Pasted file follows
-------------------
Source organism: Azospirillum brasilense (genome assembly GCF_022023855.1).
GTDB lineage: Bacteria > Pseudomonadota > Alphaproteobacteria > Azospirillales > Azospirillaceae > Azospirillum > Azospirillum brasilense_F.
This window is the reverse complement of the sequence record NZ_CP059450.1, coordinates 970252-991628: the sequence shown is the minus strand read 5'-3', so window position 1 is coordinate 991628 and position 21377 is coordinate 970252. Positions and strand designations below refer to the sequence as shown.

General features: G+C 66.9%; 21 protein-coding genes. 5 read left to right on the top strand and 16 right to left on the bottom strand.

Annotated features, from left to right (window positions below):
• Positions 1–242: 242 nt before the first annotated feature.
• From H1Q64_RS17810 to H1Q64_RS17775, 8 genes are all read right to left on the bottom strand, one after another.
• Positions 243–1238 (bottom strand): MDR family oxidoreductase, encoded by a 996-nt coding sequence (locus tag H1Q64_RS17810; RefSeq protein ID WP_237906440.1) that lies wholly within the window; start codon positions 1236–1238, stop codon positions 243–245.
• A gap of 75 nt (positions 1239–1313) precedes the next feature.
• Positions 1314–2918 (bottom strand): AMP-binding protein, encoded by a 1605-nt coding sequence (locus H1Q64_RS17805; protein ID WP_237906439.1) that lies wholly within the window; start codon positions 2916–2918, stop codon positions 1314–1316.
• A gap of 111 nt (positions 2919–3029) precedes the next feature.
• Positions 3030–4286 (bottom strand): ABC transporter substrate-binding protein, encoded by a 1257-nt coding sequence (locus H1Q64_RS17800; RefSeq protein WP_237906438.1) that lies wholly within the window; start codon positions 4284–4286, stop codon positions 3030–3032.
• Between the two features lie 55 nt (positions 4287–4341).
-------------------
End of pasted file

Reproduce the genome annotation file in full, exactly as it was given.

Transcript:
Source organism: Azospirillum brasilense (genome assembly GCF_022023855.1).
GTDB lineage: Bacteria > Pseudomonadota > Alphaproteobacteria > Azospirillales > Azospirillaceae > Azospirillum > Azospirillum brasilense_F.
This window is the reverse complement of the sequence record NZ_CP059450.1, coordinates 970252-991628: the sequence shown is the minus strand read 5'-3', so window position 1 is coordinate 991628 and position 21377 is coordinate 970252. Positions and strand designations below refer to the sequence as shown.

General features: G+C 66.9%; 21 protein-coding genes. 5 read left to right on the top strand and 16 right to left on the bottom strand.

Annotated features, from left to right (window positions below):
• Positions 1–242: 242 nt before the first annotated feature.
• From H1Q64_RS17810 to H1Q64_RS17775, 8 genes are all read right to left on the bottom strand, one after another.
• Positions 243–1238 (bottom strand): MDR family oxidoreductase, encoded by a 996-nt coding sequence (locus tag H1Q64_RS17810; RefSeq protein ID WP_237906440.1) that lies wholly within the window; start codon positions 1236–1238, stop codon positions 243–245.
• A gap of 75 nt (positions 1239–1313) precedes the next feature.
• Positions 1314–2918 (bottom strand): AMP-binding protein, encoded by a 1605-nt coding sequence (locus H1Q64_RS17805; protein ID WP_237906439.1) that lies wholly within the window; start codon positions 2916–2918, stop codon positions 1314–1316.
• A gap of 111 nt (positions 2919–3029) precedes the next feature.
• Positions 3030–4286 (bottom strand): ABC transporter substrate-binding protein, encoded by a 1257-nt coding sequence (locus H1Q64_RS17800; RefSeq protein WP_237906438.1) that lies wholly within the window; start codon positions 4284–4286, stop codon positions 3030–3032.
• Between the two features lie 55 nt (positions 4287–4341).